"No monetary value can be assigned to the distress caused by the destruction and loss of life, community, culture, shelter and homeland. Therefore, assessment of the economic cost of occupation for the Palestinian people is, at best, a partial measurement of losses incurred since the onset of occupation and an essential step towards ending the occupation and reversing its distortions," said the report.

In the Occupied Palestinian Territory, following the onset of occupation in June 1967, Israel assumed full control of the Palestinian economy until the establishment of PNA in 1994.

However, PNA and the Palestinian people have not had full sovereign control over their economy, due to many reasons, chief among which are the following two factors:

(a) The Gaza Strip and West Bank, including East Jerusalem, remain under occupation, with tight restrictions on the movement of people and goods; systematic erosion and destruction of the productive base; losses of land, water and other natural resources; a fragmented domestic market and separation from international markets; a tight blockade on Gaza since 2007; the expansion of Israeli settlements; construction of the Separation Barrier and closure policy in the West Bank; and the isolation of East Jerusalem from the rest of the Occupied Palestinian Territory;

(b) The Paris Protocol was intended to define the Palestinian economic policy framework for the five years (interim period) following the establishment of PNA in 1994, yet two decades on, the Protocol continues to restrict the policy space available to Palestinian policymakers, reinforce a quasi customs union and ensure Palestinian economic dependence on Israel.

"Such constraints have placed Palestinian agricultural and industrial producers at marked disadvantage in Palestinian and external markets and set in motion a continuous process of de-agriculturalisation and de-industrialization, thereby depriving the Palestinian people of their ability to produce, and cultivating dependence on aid and on Israel's economy."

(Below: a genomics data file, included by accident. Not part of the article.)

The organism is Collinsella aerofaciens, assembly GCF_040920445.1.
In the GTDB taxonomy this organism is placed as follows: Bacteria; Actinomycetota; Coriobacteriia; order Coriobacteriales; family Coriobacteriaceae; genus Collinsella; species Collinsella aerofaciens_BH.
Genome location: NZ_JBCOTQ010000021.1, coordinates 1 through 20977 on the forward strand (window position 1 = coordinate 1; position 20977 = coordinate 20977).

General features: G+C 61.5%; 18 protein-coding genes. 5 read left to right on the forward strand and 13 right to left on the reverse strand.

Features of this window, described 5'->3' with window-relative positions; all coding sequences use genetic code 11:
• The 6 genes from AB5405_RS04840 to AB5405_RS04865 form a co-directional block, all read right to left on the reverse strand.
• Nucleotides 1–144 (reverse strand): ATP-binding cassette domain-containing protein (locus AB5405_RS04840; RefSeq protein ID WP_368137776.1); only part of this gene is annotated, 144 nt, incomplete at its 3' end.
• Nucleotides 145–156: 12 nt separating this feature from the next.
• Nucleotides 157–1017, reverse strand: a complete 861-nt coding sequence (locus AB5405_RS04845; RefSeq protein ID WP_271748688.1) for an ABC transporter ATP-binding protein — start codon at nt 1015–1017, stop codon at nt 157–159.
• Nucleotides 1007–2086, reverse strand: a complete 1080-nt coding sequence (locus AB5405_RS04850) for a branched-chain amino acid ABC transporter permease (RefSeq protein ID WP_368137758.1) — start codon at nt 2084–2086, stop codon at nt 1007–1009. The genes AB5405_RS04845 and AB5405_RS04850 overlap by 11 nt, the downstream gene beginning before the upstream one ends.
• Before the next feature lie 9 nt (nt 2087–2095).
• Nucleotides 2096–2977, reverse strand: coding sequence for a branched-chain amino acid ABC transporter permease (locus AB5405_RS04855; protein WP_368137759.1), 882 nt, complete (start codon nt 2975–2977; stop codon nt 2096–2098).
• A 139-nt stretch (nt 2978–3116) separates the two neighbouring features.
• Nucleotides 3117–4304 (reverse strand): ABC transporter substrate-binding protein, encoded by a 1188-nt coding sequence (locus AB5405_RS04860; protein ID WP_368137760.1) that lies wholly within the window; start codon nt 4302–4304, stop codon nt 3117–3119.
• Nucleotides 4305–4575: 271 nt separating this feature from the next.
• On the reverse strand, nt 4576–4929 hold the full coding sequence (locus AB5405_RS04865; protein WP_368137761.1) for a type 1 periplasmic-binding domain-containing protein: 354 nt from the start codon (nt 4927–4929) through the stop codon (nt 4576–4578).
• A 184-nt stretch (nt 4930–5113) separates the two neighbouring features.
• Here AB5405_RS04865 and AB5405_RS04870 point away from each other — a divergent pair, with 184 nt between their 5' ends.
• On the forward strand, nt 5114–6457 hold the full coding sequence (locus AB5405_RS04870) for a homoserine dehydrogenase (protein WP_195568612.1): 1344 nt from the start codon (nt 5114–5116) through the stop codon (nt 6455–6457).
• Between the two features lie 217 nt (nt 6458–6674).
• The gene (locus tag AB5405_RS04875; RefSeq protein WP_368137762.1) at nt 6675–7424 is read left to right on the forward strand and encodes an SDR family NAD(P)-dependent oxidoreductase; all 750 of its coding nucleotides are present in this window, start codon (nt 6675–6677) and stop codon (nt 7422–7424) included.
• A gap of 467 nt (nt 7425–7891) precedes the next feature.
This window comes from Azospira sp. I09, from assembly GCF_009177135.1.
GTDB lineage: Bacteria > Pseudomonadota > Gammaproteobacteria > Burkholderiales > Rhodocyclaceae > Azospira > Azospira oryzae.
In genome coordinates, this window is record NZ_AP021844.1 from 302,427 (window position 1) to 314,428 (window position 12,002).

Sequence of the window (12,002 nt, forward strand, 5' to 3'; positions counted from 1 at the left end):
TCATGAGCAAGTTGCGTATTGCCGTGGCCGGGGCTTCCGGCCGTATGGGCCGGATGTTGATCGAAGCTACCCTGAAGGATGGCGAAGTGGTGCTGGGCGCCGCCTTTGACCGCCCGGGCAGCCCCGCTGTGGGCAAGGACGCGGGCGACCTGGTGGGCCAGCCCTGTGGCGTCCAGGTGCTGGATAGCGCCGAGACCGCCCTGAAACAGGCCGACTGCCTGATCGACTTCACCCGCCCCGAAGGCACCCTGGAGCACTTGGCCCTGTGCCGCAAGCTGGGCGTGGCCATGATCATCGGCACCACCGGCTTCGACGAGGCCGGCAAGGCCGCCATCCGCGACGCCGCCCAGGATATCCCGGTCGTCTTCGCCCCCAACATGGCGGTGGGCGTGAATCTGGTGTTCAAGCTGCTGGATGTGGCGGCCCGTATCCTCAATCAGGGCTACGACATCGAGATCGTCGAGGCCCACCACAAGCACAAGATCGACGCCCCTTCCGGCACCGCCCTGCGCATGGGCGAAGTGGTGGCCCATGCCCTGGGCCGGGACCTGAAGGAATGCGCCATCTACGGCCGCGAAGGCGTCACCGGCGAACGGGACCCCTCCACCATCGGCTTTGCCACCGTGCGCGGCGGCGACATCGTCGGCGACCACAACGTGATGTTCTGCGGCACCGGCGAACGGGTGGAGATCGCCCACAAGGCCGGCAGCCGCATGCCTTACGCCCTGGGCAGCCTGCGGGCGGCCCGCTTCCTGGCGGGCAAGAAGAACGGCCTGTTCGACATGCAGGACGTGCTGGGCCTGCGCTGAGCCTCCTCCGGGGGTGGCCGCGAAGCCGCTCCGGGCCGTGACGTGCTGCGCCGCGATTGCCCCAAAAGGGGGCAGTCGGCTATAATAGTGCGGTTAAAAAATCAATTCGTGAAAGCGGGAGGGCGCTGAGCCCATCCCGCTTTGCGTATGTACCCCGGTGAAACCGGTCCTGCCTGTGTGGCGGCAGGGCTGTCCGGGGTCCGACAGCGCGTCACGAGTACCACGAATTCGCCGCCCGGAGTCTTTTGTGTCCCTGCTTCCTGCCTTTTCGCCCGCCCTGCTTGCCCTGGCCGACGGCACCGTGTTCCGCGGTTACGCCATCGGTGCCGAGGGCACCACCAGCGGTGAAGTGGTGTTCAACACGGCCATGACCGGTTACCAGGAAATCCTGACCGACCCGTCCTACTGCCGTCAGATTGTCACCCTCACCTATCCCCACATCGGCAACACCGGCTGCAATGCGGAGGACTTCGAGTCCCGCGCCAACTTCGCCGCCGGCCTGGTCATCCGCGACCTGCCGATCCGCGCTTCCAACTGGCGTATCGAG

UNCTAD highlighted the structural deformation of the economy of the Occupied Palestinian Territory in the past four decades: in 1975-2014, the contribution of the tradable goods sector (agriculture and industry) to GDP dropped by half, from 37 to 18 per cent, while its contribution to employment decreased from 47 to 23 per cent.

It said that this may be explained by the fact that the agricultural and industrial sectors are comparatively more vulnerable to the confiscation of Palestinian land and natural resources and Israel's restrictions on the movement of labour and goods.

Since the onset of occupation in 1967, the Occupied Palestinian Territory has lost access to more than 60 per cent of West Bank land and more than two thirds of grazing land. In Gaza, half of the cultivable area and 85 per cent of fishery resources are inaccessible to Palestinian producers.

Furthermore, Israel has been extracting water above the level determined in article 40 of appendix I of the Oslo II Accord, signed on 28 September 1995, and confiscates 82 per cent of Palestinian groundwater for use inside its borders or in its settlements, while Palestinians must import from Israel over 50 per cent of their water.

The World Bank has noted that only 35 per cent of irrigable Palestinian land is actually irrigated, costing the economy 110,000 jobs and 10 per cent of GDP. Agricultural activities have therefore become less viable, and many farmers have been forced to abandon cultivation.

UNCTAD said that in the industrial sector, occupation and related uncertainty, and the restrictions on movement and access, have stifled investment and limited the Palestinian private sector to small-scale operations with low capital intensity and efficiency.

"Structural deformation is only one aspect of the economic cost of occupation for the Palestinian people. A comprehensive assessment of this cost requires a complicated, detailed, integrated and multi-sectoral process with various methodologies," said UNCTAD.

It should be capable of estimating the direct and indirect economic costs of a number of losses including, but not limited to, the following: physical; water and other natural resources; opportunity and economic; microeconomic, macroeconomic and fiscal; human capital; community and neighbourhood; and psycho-social.

However, to date, all efforts made to quantify the economic cost of occupation have been done on ad hoc basis, mostly by UNCTAD, said the report, which went on to highlight a number of studies and their main findings. +